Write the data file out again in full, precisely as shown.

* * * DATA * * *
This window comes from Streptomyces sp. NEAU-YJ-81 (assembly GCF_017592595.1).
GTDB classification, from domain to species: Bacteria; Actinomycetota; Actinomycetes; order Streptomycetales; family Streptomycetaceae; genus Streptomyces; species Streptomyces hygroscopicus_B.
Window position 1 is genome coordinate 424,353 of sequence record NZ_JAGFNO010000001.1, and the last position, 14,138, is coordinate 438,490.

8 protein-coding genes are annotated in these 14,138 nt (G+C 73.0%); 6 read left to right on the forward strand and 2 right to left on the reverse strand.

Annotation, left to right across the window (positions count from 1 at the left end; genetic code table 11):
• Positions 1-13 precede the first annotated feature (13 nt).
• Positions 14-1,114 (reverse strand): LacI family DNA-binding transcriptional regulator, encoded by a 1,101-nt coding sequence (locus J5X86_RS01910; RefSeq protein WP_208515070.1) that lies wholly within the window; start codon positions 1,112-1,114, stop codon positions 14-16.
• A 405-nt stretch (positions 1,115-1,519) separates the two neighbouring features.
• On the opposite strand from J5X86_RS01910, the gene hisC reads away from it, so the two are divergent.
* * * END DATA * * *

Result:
This window comes from Streptomyces sp. NEAU-YJ-81 (assembly GCF_017592595.1).
GTDB classification, from domain to species: Bacteria; Actinomycetota; Actinomycetes; order Streptomycetales; family Streptomycetaceae; genus Streptomyces; species Streptomyces hygroscopicus_B.
Window position 1 is genome coordinate 424,353 of sequence record NZ_JAGFNO010000001.1, and the last position, 14,138, is coordinate 438,490.

8 protein-coding genes are annotated in these 14,138 nt (G+C 73.0%); 6 read left to right on the forward strand and 2 right to left on the reverse strand.

Annotation, left to right across the window (positions count from 1 at the left end; genetic code table 11):
• Positions 1-13 precede the first annotated feature (13 nt).
• Positions 14-1,114 (reverse strand): LacI family DNA-binding transcriptional regulator, encoded by a 1,101-nt coding sequence (locus J5X86_RS01910; RefSeq protein WP_208515070.1) that lies wholly within the window; start codon positions 1,112-1,114, stop codon positions 14-16.
• A 405-nt stretch (positions 1,115-1,519) separates the two neighbouring features.
• On the opposite strand from J5X86_RS01910, the gene hisC reads away from it, so the two are divergent.